The agency is also developing a new heavy-lift launch vehicle, called the Space Launch System, and a capsule, called the Multi-Purpose Crew Vehicle, that will be used for deep space exploration missions.

This artist's concept shows NASA's giant rocket, the Space Launch System, soaring off a launch pad at the Kennedy Space Center in Florida. The rocket is NASA's new booster for deep space missions to an asteroid and ultimately Mars. (Image credit: NASA)

Bolden also discussed continuing efforts to help private companies develop a new fleet of spacecraft to ferry supplies — and one day, astronauts— to and from the International Space Station. On April 30, California-based SpaceX is slated to launch its unmanned Dragon capsule on a test flight to rendezvous and dock with the orbiting outpost.

If successful, SpaceX will be the first private company to accomplish the feat.

"This will be a historic milestone," Bolden said.

But the NASA chief also discussed the challenges facing the agency, including how to operate in an increasingly tight fiscal environment. In his fiscal year 2013 budget request, President Barack Obama set out $17.7 billion for NASA, with significant cuts to the agency's planetary science department. [NASA's 2013 Budget: What Will It Buy?]

"Some tough decisions had to be made, but I believe we have the right balance to accomplish great things," Bolden said. "Despite constrained economic times, we have made substantial choices — sustainable choices — to provide stability and continuity to existing priority programs, and set the pace for opening the next great chapter in exploration."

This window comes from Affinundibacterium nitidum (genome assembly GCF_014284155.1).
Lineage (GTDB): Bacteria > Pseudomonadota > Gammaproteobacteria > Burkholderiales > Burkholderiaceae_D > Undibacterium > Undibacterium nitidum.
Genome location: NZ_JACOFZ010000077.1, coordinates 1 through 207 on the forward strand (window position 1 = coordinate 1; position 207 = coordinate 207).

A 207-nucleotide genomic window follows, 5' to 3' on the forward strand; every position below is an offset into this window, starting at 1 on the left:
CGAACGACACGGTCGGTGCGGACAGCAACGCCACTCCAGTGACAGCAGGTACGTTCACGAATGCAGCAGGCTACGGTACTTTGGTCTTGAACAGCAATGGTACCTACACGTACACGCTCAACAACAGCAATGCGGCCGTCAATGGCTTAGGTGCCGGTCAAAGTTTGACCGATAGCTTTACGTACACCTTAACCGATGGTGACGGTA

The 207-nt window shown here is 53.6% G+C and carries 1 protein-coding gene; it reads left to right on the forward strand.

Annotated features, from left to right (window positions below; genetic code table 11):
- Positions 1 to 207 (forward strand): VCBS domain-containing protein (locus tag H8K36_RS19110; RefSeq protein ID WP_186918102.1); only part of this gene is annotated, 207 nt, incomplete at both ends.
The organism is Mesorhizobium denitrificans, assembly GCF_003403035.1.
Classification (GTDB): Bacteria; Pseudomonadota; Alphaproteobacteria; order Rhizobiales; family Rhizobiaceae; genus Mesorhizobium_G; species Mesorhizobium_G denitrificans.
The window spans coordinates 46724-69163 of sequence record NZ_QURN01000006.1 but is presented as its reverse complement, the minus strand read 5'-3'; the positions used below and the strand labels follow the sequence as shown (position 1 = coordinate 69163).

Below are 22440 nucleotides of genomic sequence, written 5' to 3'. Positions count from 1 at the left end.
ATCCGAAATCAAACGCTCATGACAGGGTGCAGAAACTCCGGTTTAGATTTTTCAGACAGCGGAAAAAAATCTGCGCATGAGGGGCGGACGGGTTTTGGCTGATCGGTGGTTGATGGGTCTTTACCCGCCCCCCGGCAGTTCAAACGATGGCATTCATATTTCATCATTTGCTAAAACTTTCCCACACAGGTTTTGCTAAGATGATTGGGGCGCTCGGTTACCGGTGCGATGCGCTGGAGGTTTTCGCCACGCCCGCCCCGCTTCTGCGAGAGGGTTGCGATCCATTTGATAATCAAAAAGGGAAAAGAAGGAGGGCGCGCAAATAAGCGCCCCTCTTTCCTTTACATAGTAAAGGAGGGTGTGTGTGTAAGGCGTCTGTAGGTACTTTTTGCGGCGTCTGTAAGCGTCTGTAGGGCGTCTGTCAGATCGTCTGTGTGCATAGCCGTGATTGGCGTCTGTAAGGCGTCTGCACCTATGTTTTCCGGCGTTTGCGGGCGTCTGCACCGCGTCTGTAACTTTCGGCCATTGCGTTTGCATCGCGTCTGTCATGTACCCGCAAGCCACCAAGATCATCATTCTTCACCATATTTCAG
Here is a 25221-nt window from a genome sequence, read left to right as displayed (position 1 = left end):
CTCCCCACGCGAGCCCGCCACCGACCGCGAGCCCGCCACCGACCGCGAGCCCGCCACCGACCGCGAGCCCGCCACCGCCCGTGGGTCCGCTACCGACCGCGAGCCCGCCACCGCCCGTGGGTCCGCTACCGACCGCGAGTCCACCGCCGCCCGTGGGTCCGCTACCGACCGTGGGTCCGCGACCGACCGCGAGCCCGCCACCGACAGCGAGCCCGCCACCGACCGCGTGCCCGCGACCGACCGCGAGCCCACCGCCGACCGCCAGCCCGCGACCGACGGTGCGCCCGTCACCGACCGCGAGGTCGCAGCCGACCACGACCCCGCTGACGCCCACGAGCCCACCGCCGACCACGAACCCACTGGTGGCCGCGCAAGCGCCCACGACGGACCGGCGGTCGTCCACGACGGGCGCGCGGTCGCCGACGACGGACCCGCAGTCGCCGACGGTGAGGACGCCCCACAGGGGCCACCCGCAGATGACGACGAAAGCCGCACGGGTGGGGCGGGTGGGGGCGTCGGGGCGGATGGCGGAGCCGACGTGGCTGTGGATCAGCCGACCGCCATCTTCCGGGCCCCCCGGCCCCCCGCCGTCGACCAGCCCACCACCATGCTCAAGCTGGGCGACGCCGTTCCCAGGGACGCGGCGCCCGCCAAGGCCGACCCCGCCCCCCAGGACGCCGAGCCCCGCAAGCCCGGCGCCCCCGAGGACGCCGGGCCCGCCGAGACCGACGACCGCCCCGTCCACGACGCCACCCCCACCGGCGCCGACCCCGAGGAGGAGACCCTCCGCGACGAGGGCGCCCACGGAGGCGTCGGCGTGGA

Bolden expressed NASA's commitment to fostering American innovation and American ingenuity, and stressed that the agency's ambitious initiatives represent a new era of exploration for the country.

"It's about keeping the U.S. the world leader in space exploration, and showcasing our knack for solving problems and improving life here on Earth," he said. "It's going to be an amazing ride. As Discovery lands at [the National Air and Space Museum], we see the fruits of the last time we embarked on a mission to do something no one else had done: to build a reusable space vehicle, and to demonstrate an expanding flexibility and capability to live and work in space, as we have been doing for almost 12 years now. As NASA transfers the shuttle orbiters to museums across the country, we also embark on an exciting new space exploration journey. The future is literally happening right now, and NASA intends to lead the march to it."

You can follow staff writer Denise Chow on Twitter @denisechow. Follow for the latest in space science and exploration news on Twitter @Spacedotcom and on Facebook.

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Denise Chow
NBC News science writer

Denise Chow is a former staff writer who then worked as assistant managing editor at Live Science before moving to NBC News as a science reporter, where she focuses on general science and climate change. She spent two years with, writing about rocket launches and covering NASA's final three space shuttle missions, before joining the Live Science team in 2013. A Canadian transplant, Denise has a bachelor's degree from the University of Toronto, and a master's degree in journalism from New York University. At NBC News, Denise covers general science and climate change.